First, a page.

During these risky times, please take extra precautions to protect yourself.  Watch out for yourself and your friends, stay aware, and know that others are vulnerable, so do not take advantage of easy situations.

This information is cited from:

Ostrander, C., & Schwartz, J. (1994). Crime at college: The student guide to personal safety. Ithaca, NY: New Strategist Publications.


But I'm a guy. Could I really have been assaulted?

Sexual abuse can happen to anyone.  While it may feel confusing to imagine sexual abuse having happened to you, there are many others that have experienced similar things.  We recommend visiting sites like to learn more information.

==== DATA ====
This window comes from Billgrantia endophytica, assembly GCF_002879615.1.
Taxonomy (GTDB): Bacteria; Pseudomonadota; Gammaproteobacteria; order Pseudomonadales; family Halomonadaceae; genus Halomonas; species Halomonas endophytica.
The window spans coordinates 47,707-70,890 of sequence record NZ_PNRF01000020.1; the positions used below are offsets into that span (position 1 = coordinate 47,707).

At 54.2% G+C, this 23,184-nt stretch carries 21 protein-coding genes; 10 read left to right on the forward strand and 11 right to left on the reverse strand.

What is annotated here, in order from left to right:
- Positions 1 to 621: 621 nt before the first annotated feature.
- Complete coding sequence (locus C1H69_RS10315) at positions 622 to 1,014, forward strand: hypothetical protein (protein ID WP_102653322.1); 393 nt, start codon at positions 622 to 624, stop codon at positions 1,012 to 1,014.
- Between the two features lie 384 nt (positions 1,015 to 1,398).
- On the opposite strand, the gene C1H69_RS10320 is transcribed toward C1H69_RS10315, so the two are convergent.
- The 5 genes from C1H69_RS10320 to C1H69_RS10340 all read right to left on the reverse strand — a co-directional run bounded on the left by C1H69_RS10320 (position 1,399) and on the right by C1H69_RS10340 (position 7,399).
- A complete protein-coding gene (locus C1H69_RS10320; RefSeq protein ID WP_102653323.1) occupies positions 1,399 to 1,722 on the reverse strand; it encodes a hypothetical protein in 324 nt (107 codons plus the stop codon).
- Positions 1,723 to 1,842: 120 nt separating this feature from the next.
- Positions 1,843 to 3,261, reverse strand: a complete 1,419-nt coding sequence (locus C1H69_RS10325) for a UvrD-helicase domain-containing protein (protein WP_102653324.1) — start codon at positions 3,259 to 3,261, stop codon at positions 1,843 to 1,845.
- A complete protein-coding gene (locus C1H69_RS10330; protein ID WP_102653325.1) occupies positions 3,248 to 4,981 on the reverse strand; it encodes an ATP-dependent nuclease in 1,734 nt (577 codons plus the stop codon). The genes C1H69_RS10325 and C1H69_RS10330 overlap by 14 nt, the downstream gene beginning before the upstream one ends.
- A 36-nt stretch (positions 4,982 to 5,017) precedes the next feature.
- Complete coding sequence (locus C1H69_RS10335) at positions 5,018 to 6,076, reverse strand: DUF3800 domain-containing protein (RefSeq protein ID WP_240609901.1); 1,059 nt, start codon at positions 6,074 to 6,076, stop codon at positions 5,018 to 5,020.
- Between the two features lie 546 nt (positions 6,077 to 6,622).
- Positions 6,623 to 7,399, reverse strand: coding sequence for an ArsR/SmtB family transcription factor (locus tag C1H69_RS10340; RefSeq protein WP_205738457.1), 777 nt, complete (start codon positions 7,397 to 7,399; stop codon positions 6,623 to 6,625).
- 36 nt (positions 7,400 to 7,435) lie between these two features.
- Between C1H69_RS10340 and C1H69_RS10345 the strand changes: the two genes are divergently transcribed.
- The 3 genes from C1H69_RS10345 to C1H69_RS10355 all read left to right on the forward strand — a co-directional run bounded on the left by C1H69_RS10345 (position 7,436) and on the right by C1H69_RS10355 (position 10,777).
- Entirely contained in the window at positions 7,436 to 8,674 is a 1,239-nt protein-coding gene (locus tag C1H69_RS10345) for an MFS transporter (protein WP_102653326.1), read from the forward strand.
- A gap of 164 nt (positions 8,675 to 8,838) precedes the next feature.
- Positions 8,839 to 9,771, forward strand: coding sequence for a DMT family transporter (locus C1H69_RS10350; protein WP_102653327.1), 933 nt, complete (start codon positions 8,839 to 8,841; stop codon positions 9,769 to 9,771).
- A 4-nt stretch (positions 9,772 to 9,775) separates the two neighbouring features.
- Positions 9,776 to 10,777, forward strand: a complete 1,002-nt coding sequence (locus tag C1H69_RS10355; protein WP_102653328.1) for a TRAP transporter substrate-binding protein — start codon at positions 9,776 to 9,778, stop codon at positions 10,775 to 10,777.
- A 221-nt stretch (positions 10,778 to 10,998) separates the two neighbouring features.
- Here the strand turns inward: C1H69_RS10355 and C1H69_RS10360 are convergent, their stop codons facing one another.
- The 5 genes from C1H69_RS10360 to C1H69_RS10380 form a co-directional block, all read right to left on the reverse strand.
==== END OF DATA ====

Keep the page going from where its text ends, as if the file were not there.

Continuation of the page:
I think I want to report an assault. What does that process look like?

The University of Dayton takes every reported assault seriously.  We want to help you make the reporting process as simple as possible.  To begin the process, contact Christine Schramm, Dean of Students, or Lori Shaw, Title IX Coordinator.  You can also view the policy and procedures.


I have other questions. Who should I contact?

On this page, we have answered some of the most common questions.  If you have others that have not been answered, contact Kristen Altenau, the Sexual Violence Prevention Education Coordinator, at 937-229-1217 or